Why didn’t anyone tell me that my baby will want to do the same thing over and over again?
Young children love repetition! Reading the same book or singing the same songs may be boring to you, but young children learn through repetition. When your toddler asks you to read the same book again and again, take a deep breath and think about how smart he is becoming.
The Benefits of Repetition: Repeating words and actions over and over again helps toddlers learn the consequence of an action. Your baby learns that if he throws his cup from the highchair, it will fall to the ground. He does this over and over, not to annoy you but to learn about cause and effect. Young toddlers need repetition to help them remember information and build their memory. After reading a book many times, your child may remember it well enough to help finish the story. Everyone likes to feel successful. In order to learn how to do something well, your child may practice again and again until he gets it right. Once he has mastered a skill, he may repeat it just to enjoy the new skill he has learned. He wants to celebrate his successes. Have fun and celebrate too! Repetition is a toddler’s way of learning and building trust. Your child likes repetition because he can anticipate what comes next. He is trying to make sense of his world. Children do not like uncertainty, repetition through play and a daily routine gives them a sense of security.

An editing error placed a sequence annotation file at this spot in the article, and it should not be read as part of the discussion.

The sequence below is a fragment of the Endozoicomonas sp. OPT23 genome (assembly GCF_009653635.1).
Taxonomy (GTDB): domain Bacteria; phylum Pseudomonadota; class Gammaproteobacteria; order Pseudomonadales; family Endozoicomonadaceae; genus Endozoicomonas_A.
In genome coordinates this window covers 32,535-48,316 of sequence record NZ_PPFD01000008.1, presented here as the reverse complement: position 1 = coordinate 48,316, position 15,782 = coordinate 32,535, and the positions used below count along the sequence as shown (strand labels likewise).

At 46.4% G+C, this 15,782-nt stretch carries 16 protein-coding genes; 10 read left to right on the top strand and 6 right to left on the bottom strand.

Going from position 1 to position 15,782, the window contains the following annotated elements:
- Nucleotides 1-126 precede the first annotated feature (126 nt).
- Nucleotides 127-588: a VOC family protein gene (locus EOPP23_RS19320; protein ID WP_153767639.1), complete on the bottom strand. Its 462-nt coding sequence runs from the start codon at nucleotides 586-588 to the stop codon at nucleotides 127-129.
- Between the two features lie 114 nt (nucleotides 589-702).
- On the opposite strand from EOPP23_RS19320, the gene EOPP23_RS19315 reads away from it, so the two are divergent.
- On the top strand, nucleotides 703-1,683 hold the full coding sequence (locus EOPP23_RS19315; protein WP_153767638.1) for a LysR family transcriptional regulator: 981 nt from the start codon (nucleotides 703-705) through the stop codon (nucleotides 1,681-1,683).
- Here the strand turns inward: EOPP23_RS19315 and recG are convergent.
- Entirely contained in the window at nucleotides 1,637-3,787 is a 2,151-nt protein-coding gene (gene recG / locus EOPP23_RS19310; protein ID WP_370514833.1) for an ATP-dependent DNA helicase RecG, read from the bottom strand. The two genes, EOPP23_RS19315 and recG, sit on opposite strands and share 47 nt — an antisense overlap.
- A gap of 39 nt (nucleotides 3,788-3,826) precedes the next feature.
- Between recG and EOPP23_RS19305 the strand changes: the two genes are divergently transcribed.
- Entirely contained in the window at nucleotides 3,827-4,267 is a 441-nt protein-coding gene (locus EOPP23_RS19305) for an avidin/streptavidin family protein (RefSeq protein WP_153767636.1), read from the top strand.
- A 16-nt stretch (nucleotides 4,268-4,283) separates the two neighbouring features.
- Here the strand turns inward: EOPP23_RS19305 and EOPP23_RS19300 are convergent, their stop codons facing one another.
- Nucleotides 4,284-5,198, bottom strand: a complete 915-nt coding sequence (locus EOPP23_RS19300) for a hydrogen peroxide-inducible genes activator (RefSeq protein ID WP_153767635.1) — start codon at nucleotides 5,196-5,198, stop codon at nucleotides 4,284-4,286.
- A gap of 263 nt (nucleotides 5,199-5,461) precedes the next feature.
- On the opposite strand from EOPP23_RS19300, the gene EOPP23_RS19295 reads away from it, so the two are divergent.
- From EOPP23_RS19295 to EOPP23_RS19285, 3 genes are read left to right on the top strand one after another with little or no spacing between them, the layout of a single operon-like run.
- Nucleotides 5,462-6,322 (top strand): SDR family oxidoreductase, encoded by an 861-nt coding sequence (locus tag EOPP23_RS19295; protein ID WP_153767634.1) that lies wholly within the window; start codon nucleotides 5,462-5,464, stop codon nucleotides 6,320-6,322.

Ways to Support Your Child’s Love of Repetition: When reading your child’s favorite story over and over, vary your voice. Giving each character its own voice gives your baby a chance to hear different sounds and encourages him to practice making the sounds themselves. Provide lots of items that can be filled, dumped, and refilled. This is one of a toddler’s favorite activities. Toddlers also like to stack cups and blocks, knock them over, and then stack them up again. Use his love of routine for your benefit. Routines can help with mealtime, bath, bedtime and other transitions. If you repeat the same activities each night, your child will know what to expect and is more likely to follow through with less fussing. Routines are comforting.
For more tips for establishing routines, click here.